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Daily news roundup for Thursday, April 30, 2015

James Tensuan
Special to the SF Chronicle
The Lehigh Cement Plant in Cupertino, responsible for polluting local creeks

African Americans cited for resisting arrest at high rate in S.F. // SF Gate 

"African Americans in San Francisco are cited for resisting arrest at a rate eight times greater than whites even when serious crimes are not involved, according to statistics drawn from court records.

From January 2010 to April 24 of this year, law enforcement officers cited suspects with resisting arrest 9,633 times in cases where the suspect was not charged with a felony. African Americans accounted for 45 percent of those cited, even though they make up just 6 percent of the city’s population.

The statistics are drawn from San Francisco’s case management system, which tracks court cases in the city. They include arrests made by all law enforcement agencies that operate in San Francisco, including the police and sheriff’s departments.

Supervisor Malia Cohen, whose Bayview district has a largely African American population, said the numbers, 'if true, substantiate and quantify what we often hear from residents and (are) a glaring indicator that police, in similar situations, act more aggressively toward minority residents than they do with white residents — warranted or not.'”


Cupertino-area cement plant fined $7 million for water pollution // SF Gate 

"A large cement factory near Cupertino will have to pay more than $7 million in fines and remediation for polluting a local creek that pours into San Francisco Bay, state and federal regulators said Wednesday.

The settlement of the Clean Water Act violation means Lehigh Southwest Cement Co. will have to spend $5 million building a wastewater treatment plant to protect Permanente Creek from toxic discharges of selenium, nickel and other metals that have poisoned the waterway for decades, killing fish and prompting a neighborhood revolt." 


The Line: Housing Costs Put Retirement in Question // Mission Local 

"There are more than 8,000 people over age 62 living in the Mission’s primary zip code, 94110, according to the 2013 American Community Survey. That’s about 11 percent of the Mission’s population.

Of 6,066 Mission-area residents aged 65 or older for whom poverty status is known, nearly 16 percent had an income below the federal poverty level in 2013. That’s about one percent higher than for seniors in the rest of the city. In 2011, only 11.4 percent of 6,401 Mission-area residents over age 65 were below the poverty level."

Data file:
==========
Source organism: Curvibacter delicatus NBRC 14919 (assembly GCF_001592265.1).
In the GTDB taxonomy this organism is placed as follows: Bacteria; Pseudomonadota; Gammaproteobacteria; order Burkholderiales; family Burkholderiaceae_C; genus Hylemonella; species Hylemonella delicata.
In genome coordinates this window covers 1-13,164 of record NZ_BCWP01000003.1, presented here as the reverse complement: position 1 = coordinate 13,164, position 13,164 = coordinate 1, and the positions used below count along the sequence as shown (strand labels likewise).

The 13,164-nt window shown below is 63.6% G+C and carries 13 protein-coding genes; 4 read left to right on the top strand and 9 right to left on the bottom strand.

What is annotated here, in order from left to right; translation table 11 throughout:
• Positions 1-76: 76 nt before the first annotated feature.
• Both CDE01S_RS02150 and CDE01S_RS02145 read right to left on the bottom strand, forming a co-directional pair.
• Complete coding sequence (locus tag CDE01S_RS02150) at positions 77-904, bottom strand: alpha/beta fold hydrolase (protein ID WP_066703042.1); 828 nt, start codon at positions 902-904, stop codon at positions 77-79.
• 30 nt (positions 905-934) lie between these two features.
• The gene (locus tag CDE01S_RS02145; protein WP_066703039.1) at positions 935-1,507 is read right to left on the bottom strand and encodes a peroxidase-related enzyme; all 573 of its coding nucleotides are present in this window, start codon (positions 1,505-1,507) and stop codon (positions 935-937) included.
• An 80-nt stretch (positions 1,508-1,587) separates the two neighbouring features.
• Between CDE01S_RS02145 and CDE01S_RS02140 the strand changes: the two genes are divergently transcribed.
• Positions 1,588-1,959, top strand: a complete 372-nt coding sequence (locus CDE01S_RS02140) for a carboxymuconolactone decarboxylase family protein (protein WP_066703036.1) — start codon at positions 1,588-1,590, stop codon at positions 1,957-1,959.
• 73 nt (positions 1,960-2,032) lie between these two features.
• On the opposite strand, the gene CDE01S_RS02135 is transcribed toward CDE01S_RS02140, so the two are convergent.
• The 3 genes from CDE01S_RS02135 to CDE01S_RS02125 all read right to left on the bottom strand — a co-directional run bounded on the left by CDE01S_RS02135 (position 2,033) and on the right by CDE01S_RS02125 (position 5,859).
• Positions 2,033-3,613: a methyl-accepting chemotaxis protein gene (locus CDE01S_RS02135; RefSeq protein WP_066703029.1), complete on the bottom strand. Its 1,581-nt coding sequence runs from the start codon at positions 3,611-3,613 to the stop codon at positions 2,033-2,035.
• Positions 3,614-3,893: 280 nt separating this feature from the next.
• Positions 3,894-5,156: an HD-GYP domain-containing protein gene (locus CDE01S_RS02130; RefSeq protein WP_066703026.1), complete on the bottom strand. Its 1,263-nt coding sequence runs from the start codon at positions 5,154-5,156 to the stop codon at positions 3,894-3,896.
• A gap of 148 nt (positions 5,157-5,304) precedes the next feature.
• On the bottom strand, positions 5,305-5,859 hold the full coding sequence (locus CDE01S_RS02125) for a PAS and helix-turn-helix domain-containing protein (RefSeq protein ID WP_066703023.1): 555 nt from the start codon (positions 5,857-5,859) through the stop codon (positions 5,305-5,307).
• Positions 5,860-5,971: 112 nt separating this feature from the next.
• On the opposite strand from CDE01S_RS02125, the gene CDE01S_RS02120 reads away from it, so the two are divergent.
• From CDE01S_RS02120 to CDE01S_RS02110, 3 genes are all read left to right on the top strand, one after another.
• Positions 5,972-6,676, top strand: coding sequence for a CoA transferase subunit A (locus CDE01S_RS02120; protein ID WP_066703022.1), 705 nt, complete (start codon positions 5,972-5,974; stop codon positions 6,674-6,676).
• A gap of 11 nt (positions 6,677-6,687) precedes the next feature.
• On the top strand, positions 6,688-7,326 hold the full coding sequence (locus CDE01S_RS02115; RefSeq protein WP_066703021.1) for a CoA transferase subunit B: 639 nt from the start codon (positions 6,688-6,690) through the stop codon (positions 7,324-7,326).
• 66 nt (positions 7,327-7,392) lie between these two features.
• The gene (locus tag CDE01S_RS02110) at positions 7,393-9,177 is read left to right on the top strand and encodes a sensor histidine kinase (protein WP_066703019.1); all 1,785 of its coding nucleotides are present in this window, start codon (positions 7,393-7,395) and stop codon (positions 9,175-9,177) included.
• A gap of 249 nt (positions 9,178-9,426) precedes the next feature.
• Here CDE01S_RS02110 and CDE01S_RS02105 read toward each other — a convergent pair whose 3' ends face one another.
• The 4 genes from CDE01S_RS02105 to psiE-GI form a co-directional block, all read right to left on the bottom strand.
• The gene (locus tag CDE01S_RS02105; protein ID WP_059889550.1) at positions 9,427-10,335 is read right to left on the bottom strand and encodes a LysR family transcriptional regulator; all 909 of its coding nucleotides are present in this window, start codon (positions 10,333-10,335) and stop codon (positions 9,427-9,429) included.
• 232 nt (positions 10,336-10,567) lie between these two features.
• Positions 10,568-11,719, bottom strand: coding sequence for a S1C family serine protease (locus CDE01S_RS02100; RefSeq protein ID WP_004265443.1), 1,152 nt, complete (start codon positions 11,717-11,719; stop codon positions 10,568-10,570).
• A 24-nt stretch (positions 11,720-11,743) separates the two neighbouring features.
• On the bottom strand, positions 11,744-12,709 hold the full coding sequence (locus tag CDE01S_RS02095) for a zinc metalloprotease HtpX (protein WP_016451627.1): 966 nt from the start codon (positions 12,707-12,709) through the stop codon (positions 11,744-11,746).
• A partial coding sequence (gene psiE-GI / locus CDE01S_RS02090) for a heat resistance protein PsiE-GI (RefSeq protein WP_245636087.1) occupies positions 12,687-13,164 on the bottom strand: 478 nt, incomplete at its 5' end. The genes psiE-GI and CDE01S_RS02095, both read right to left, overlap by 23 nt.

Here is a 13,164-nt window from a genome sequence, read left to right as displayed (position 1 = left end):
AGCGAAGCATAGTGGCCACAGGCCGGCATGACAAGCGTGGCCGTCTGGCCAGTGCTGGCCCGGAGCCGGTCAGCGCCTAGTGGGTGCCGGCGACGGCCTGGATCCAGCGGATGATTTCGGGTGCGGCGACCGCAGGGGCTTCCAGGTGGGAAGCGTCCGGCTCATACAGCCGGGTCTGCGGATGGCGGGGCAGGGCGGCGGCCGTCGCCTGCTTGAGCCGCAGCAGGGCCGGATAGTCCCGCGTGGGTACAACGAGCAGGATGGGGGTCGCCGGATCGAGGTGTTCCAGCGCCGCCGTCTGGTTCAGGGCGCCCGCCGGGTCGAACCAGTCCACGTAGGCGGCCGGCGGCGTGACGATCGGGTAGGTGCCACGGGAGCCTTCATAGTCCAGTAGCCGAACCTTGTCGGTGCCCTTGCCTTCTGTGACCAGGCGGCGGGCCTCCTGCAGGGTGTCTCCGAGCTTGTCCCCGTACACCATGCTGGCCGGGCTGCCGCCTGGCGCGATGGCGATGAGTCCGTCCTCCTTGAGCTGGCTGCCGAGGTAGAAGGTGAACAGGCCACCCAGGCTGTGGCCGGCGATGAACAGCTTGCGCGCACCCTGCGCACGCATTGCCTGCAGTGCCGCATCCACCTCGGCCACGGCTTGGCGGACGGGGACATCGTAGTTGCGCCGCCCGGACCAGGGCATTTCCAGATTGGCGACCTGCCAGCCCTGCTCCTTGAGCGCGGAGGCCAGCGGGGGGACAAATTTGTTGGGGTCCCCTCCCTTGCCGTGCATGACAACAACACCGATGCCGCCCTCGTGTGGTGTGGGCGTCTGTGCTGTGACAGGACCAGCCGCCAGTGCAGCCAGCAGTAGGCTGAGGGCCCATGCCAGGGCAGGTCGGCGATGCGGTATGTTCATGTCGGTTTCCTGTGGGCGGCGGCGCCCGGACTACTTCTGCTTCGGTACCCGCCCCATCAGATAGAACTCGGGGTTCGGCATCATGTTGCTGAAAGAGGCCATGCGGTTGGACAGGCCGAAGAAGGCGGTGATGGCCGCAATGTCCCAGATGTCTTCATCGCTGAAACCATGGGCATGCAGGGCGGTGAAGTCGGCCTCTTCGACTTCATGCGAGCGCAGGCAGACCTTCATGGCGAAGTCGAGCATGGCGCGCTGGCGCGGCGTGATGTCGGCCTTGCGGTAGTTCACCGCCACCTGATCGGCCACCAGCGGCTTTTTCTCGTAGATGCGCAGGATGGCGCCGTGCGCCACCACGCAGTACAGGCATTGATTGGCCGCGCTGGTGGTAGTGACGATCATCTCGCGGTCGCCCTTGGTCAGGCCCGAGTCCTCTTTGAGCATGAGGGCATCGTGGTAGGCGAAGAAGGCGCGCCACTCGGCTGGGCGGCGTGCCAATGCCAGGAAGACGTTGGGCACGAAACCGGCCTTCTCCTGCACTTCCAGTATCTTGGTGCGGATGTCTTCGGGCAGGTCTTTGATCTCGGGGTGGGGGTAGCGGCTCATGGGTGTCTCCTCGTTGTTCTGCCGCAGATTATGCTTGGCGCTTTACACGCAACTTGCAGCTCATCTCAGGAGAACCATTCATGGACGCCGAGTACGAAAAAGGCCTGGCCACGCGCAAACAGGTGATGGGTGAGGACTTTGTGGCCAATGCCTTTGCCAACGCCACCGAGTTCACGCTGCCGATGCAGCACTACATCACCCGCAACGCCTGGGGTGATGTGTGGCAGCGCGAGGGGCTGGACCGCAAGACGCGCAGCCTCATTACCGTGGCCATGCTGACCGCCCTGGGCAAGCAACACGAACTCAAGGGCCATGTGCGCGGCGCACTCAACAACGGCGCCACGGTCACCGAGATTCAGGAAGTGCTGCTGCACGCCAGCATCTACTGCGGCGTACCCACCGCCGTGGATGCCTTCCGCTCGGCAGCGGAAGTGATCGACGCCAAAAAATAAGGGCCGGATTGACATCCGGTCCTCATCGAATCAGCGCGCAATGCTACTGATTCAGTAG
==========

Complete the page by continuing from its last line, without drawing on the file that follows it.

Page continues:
‘Gypsy’ No More: Romani Music Festival Combats Stereotypes // SF Weekly 

"'For too long people have just danced and thought, 'Oh, these happy Gypsies,' well it's actually quite the opposite,' Carol Silverman, professor of anthropology at the University of Oregon and board member of Voice of Roma, said. 'This music grows out of discrimination. It grows out of a long history of marginalization, and we're lucky Roma have preserved, and adapted, and brought their culture through the centuries for us to enjoy — but it's up to us understand Romani history and music in context.'

Voice of Roma, a human rights advocacy organization dedicated to the promotion of Romani cultural arts and traditions, holds its 18th annual Herdeljezi festival Saturday, May 2. The one-day-only spring holiday of renewal and fertility aims to put the music of the Romani people in its historical and cultural context by emphasizing the musicians' biographies." 


Rap's Poetic License: Revoked // East Bay Express

"Examples of rap being used as evidence are abundant in Bay Area criminal trials dating back to the 1990s. There are no records kept of how frequently rap is admitted into evidence, and it's difficult to track due to the various stages and types of trial proceedings, records of which often remain sealed. But Nielson and Kubrin have amassed documentation of hundreds of examples as part of a broader campaign aimed at bringing attention to — and curbing — the practice.

In 'Rap on Trial', the academics map rap, which they distinguish as one component of hip-hop culture, from its origins through today, illustrating its empowering role for historically underserved communities, along with the attendant establishment efforts to stamp it out, namely through penalizing expression in criminal proceedings."

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